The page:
Most of the practitioners were barber-surgeons. Even the smallest, most remote location in the mountains usually had a barber among its residents, or someone who at least went to work there occasionally. Their job consisted of cutting hair and shaving beards, performing small surgical operations and treating external diseases. On their travels they were accompanied by a horse carrying everything they needed to do their work, for example in open-air markets. Muslims also worked as barbers.9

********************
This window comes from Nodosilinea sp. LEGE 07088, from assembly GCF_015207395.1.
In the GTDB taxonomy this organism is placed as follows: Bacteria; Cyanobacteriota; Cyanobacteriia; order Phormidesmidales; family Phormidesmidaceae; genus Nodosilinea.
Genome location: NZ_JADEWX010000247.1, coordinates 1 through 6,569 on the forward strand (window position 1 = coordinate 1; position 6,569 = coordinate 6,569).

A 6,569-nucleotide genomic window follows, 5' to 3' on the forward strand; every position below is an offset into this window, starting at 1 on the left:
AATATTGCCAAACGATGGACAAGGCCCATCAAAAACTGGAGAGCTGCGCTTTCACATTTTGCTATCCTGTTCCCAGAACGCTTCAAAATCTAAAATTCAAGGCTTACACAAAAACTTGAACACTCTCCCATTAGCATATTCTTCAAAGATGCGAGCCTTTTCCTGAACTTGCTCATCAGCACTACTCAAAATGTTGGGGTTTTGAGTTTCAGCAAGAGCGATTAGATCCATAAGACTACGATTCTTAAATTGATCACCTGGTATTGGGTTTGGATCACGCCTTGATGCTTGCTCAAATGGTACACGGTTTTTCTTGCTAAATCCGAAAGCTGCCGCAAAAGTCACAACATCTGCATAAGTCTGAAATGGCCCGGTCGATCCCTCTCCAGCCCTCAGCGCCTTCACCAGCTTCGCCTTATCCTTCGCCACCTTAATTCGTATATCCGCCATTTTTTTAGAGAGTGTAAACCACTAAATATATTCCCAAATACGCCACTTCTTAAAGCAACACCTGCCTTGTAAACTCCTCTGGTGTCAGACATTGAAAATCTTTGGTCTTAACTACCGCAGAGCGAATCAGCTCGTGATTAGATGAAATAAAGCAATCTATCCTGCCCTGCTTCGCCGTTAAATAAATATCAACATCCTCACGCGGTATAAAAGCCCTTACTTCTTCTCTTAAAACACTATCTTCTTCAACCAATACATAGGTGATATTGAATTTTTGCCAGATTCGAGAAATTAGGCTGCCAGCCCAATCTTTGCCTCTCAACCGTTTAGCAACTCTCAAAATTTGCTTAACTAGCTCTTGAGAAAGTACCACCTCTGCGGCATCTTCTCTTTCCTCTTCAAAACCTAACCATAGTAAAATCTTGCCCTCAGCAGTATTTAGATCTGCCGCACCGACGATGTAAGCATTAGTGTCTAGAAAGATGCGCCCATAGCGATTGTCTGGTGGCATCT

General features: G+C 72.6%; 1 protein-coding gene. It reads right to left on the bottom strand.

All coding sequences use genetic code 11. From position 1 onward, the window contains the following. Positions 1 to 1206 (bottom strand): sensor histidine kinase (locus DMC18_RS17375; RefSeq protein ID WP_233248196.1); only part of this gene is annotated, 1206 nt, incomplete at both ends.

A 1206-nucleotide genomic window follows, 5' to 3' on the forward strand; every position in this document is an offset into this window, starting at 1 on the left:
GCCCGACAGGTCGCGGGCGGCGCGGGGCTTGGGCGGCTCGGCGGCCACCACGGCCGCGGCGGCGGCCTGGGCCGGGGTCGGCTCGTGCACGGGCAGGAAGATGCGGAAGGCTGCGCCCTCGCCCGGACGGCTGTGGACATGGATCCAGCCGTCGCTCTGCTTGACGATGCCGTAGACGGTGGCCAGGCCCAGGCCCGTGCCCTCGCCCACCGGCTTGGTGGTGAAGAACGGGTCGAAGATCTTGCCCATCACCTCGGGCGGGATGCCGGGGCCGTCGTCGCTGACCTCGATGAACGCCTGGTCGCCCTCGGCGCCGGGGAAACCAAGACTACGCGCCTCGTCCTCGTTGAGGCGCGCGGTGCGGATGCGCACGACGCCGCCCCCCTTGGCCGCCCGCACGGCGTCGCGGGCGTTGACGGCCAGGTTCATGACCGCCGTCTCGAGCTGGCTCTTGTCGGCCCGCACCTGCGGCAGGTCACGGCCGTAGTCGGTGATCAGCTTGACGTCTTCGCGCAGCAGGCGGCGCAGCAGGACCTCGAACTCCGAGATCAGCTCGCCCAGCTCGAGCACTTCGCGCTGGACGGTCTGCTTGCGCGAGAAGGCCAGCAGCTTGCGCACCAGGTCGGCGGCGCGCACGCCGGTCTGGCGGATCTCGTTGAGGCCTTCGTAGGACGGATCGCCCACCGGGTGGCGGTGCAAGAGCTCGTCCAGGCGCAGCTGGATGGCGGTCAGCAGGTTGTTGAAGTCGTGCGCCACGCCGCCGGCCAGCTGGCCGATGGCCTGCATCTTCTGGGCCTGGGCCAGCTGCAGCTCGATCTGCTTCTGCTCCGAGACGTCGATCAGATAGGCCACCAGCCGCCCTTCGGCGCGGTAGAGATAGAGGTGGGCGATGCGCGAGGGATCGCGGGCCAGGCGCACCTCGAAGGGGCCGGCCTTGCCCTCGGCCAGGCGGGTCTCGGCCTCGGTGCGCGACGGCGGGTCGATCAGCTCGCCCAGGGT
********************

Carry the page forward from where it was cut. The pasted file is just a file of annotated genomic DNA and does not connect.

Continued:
In addition to barbers, the most numerous medical practitioners were the apothecaries. The explanation for this is that their work was situated halfway between that of the merchant-shopkeeper and the artisan. As←47 | 48→ well as medicines, they made and sold a wide range of products, including for instance, wax for lighting, spices, sweets, paper, and gunpowder. Apothecaries were indispensable for supplying all these products. The least numerous professionals were the physicians, who were more prestigious and sometimes had received university training. These proportions did not change very much, although the numbers of apothecaries may have dwindled. Increasingly working as pharmacists, they gradually abandoned all the other occupations, which were taken over by other trades.10